Hands up if you’re stressed right now?
It’s no secret stress can leave you feeling tired and irritable, and even affect your immune system. But did you know stress plays havoc with your hormones, too?
Because all hormones are so closely connected to each other, if one is out of balance all the others can be disrupted, too. It’s as if one member of the team isn’t playing well, affecting their performance for the whole game.
Since it’s Stress Awareness Week, in this article you’ll learn about how stress can affect your hormones and take away some quick tips for managing stress.
Stress is anything your body interprets as a threat. Any situation with the potential to harm you will cause your body to work to protect you. It does this by releasing chemical messengers causing changes in your cells and tissues.
Your major anti-stress hormone is cortisol, produced by your adrenal glands. This hormone helps you react to danger and prepares for a crisis by making extra energy available to your muscles and brain. These are vital responses to keep you safe.
However, your reactions to stress were only ever designed to be short-lived and cortisol comes with its downsides. It suppresses your immune system, as well as slowing your digestion by diverting blood away from your intestines. So it’s not great if cortisol is being constantly released. Your body isn’t designed to constantly live in fight/flight mode. Yet nowadays, you probably feel like you’re constantly stressed, and this can cause health issues over time.
Some bodily functions are given low priority during stressful situations. Reproduction is one of them – it’s not a good idea to be making babies in the midst of danger. So, the hormones involved in reproduction take a back seat when cortisol is in charge. Chronic stress isn’t a safe enough environment to allow reproduction to happen.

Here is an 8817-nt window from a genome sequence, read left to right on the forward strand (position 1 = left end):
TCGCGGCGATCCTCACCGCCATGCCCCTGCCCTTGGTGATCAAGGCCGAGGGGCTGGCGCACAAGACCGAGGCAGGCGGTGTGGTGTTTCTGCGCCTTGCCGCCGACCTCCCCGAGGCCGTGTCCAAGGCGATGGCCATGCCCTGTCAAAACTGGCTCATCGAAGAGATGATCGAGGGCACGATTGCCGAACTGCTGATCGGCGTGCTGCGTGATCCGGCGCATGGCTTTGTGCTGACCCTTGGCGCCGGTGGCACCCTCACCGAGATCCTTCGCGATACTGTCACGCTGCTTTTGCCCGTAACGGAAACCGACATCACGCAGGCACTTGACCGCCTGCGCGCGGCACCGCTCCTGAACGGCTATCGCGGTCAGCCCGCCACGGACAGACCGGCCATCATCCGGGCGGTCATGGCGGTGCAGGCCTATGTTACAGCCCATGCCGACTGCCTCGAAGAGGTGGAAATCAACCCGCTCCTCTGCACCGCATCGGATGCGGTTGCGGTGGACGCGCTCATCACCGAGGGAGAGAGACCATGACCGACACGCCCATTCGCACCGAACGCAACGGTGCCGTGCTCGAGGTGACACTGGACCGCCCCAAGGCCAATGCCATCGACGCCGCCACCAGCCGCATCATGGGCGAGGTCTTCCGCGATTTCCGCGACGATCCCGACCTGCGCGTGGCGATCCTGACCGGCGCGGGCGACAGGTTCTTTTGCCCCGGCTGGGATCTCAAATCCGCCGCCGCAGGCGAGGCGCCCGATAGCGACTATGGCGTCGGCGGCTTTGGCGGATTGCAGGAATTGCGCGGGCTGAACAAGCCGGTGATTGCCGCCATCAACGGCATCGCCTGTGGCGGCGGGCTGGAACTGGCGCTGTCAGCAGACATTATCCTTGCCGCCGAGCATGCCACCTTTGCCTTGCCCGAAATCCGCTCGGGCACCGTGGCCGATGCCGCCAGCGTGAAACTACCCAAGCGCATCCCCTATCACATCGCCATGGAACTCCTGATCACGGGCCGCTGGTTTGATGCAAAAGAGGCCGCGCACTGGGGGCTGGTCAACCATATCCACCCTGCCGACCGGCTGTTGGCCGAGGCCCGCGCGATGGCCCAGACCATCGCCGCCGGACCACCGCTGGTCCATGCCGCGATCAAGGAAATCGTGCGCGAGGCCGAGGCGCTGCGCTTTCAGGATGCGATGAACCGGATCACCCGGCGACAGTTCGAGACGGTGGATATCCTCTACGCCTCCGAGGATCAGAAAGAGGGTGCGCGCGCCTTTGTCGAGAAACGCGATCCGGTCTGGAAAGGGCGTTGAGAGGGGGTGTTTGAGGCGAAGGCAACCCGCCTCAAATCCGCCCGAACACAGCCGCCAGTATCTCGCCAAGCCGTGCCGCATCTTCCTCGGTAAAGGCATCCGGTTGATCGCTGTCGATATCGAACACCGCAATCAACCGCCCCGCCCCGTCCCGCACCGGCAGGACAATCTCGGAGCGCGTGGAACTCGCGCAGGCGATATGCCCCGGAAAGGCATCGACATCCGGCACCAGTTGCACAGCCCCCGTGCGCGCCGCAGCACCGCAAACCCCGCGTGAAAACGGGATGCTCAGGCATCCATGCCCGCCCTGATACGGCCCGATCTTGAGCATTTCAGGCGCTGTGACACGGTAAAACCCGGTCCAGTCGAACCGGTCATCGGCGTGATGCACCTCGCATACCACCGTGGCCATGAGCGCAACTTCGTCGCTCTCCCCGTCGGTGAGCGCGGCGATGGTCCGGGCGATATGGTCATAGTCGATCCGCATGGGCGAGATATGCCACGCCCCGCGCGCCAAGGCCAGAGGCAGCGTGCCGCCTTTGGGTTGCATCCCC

One of the reasons this happens is because progesterone, one of your main female hormones, can be used to make more cortisol if it’s needed. This means when a lot of cortisol is being produced, progesterone levels tend to plummet. And because progesterone is produced fairly early on in the hormonal hierarchy, this will have a knock-on effect further down the chain of command.
So as you can see, stress has a significant impact on women because of this impact on female hormones.
If your progesterone dives down too low, your oestrogen levels will usually end up being too high by comparison, a situation known as oestrogen dominance. Because these two hormones should ideally be in balance, you’ll probably experience symptoms like irregular cycles, heavy periods, PMS, difficulty conceiving and low libido. An imbalance in female hormones can also lead to anxiety, compounding any unresolved stress.
Incidentally, when you’re approaching the menopause, you often won’t ovulate every month. No ovulation means no progesterone in the second half of your cycle. So if you’re under stress around this time of your life – and bothersome perimenopausal symptoms in themselves can stress you out – your symptoms will usually be made worse by the stress. The same goes for the menopause. After your periods stop, you don’t produce progesterone from your ovaries, so your adrenal glands take over the job. If they’re too busy making extra cortisol to deal with stress, your progesterone levels can hit the floor.
Your hormone levels can easily be tested by analysing your saliva and urine. This takes the guesswork out of interpreting your symptoms, because many different hormone imbalances can produce similar health issues.
Stress management is hard work and it can be tough to go it alone, especially if you’re suffering from the symptoms of female hormone imbalance too. I will support you with a combination of nutritional, dietary and lifestyle strategies personalised to your goals and health issues. Contact me today to start your journey to balanced hormones.
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